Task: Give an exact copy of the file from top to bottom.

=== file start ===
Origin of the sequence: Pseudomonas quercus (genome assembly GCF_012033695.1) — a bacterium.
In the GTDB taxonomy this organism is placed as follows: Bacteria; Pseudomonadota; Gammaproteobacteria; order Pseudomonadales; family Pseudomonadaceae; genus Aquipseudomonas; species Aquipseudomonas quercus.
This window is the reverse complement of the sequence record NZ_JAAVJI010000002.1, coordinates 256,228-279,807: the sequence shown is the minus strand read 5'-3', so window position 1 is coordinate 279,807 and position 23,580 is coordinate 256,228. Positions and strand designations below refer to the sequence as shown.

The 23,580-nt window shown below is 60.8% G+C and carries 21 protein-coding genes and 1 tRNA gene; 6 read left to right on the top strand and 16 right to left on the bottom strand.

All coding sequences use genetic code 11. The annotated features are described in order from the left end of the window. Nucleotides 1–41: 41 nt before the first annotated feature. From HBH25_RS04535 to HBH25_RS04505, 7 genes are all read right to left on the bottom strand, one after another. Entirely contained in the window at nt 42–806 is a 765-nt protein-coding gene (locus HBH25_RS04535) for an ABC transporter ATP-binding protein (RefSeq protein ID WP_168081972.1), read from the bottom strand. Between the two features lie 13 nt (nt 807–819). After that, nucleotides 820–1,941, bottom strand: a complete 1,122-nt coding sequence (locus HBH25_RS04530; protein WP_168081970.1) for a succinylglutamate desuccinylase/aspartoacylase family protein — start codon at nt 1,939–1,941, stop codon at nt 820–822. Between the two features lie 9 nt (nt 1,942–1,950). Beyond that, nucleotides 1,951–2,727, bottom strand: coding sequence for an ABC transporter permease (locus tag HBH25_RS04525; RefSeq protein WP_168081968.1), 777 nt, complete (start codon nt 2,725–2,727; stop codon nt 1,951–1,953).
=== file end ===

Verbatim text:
Origin of the sequence: Pseudomonas quercus (genome assembly GCF_012033695.1) — a bacterium.
In the GTDB taxonomy this organism is placed as follows: Bacteria; Pseudomonadota; Gammaproteobacteria; order Pseudomonadales; family Pseudomonadaceae; genus Aquipseudomonas; species Aquipseudomonas quercus.
This window is the reverse complement of the sequence record NZ_JAAVJI010000002.1, coordinates 256,228-279,807: the sequence shown is the minus strand read 5'-3', so window position 1 is coordinate 279,807 and position 23,580 is coordinate 256,228. Positions and strand designations below refer to the sequence as shown.

The 23,580-nt window shown below is 60.8% G+C and carries 21 protein-coding genes and 1 tRNA gene; 6 read left to right on the top strand and 16 right to left on the bottom strand.

All coding sequences use genetic code 11. The annotated features are described in order from the left end of the window. Nucleotides 1–41: 41 nt before the first annotated feature. From HBH25_RS04535 to HBH25_RS04505, 7 genes are all read right to left on the bottom strand, one after another. Entirely contained in the window at nt 42–806 is a 765-nt protein-coding gene (locus HBH25_RS04535) for an ABC transporter ATP-binding protein (RefSeq protein ID WP_168081972.1), read from the bottom strand. Between the two features lie 13 nt (nt 807–819). After that, nucleotides 820–1,941, bottom strand: a complete 1,122-nt coding sequence (locus HBH25_RS04530; protein WP_168081970.1) for a succinylglutamate desuccinylase/aspartoacylase family protein — start codon at nt 1,939–1,941, stop codon at nt 820–822. Between the two features lie 9 nt (nt 1,942–1,950). Beyond that, nucleotides 1,951–2,727, bottom strand: coding sequence for an ABC transporter permease (locus tag HBH25_RS04525; RefSeq protein WP_168081968.1), 777 nt, complete (start codon nt 2,725–2,727; stop codon nt 1,951–1,953).